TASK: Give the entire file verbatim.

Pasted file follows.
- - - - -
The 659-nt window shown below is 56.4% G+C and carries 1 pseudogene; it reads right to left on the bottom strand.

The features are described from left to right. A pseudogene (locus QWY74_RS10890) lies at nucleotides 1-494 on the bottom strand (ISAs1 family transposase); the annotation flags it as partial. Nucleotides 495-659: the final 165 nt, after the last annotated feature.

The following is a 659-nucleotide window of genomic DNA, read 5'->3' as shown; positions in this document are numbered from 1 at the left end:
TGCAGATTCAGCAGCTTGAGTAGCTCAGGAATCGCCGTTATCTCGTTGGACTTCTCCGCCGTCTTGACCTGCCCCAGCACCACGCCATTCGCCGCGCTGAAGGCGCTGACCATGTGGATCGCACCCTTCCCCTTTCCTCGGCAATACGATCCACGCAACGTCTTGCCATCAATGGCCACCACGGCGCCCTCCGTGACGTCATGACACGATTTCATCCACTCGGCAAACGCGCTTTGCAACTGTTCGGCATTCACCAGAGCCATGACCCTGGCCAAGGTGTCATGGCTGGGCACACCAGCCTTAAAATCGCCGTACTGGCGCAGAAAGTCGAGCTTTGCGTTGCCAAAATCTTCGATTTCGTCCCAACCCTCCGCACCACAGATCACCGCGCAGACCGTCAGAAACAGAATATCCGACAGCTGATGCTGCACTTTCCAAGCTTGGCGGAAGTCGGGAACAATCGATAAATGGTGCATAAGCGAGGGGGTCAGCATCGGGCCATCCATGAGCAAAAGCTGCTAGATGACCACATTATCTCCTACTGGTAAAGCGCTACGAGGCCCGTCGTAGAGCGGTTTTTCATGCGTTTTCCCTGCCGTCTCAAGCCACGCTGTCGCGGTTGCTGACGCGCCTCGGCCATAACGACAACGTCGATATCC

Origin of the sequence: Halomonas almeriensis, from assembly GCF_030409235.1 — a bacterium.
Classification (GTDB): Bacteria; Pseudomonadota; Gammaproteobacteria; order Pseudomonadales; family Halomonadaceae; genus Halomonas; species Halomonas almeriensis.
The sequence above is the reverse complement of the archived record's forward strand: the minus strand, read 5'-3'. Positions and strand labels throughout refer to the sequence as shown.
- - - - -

The 659-nt window shown below is 56.4% G+C and carries 1 pseudogene; it reads right to left on the bottom strand.

The features are described from left to right. A pseudogene (locus QWY74_RS10890) lies at nucleotides 1-494 on the bottom strand (ISAs1 family transposase); the annotation flags it as partial. Nucleotides 495-659: the final 165 nt, after the last annotated feature.

The following is a 659-nucleotide window of genomic DNA, read 5'->3' as shown; positions in this document are numbered from 1 at the left end:
TGCAGATTCAGCAGCTTGAGTAGCTCAGGAATCGCCGTTATCTCGTTGGACTTCTCCGCCGTCTTGACCTGCCCCAGCACCACGCCATTCGCCGCGCTGAAGGCGCTGACCATGTGGATCGCACCCTTCCCCTTTCCTCGGCAATACGATCCACGCAACGTCTTGCCATCAATGGCCACCACGGCGCCCTCCGTGACGTCATGACACGATTTCATCCACTCGGCAAACGCGCTTTGCAACTGTTCGGCATTCACCAGAGCCATGACCCTGGCCAAGGTGTCATGGCTGGGCACACCAGCCTTAAAATCGCCGTACTGGCGCAGAAAGTCGAGCTTTGCGTTGCCAAAATCTTCGATTTCGTCCCAACCCTCCGCACCACAGATCACCGCGCAGACCGTCAGAAACAGAATATCCGACAGCTGATGCTGCACTTTCCAAGCTTGGCGGAAGTCGGGAACAATCGATAAATGGTGCATAAGCGAGGGGGTCAGCATCGGGCCATCCATGAGCAAAAGCTGCTAGATGACCACATTATCTCCTACTGGTAAAGCGCTACGAGGCCCGTCGTAGAGCGGTTTTTCATGCGTTTTCCCTGCCGTCTCAAGCCACGCTGTCGCGGTTGCTGACGCGCCTCGGCCATAACGACAACGTCGATATCC

Origin of the sequence: Halomonas almeriensis, from assembly GCF_030409235.1 — a bacterium.
Classification (GTDB): Bacteria; Pseudomonadota; Gammaproteobacteria; order Pseudomonadales; family Halomonadaceae; genus Halomonas; species Halomonas almeriensis.
The sequence above is the reverse complement of the archived record's forward strand: the minus strand, read 5'-3'. Positions and strand labels throughout refer to the sequence as shown.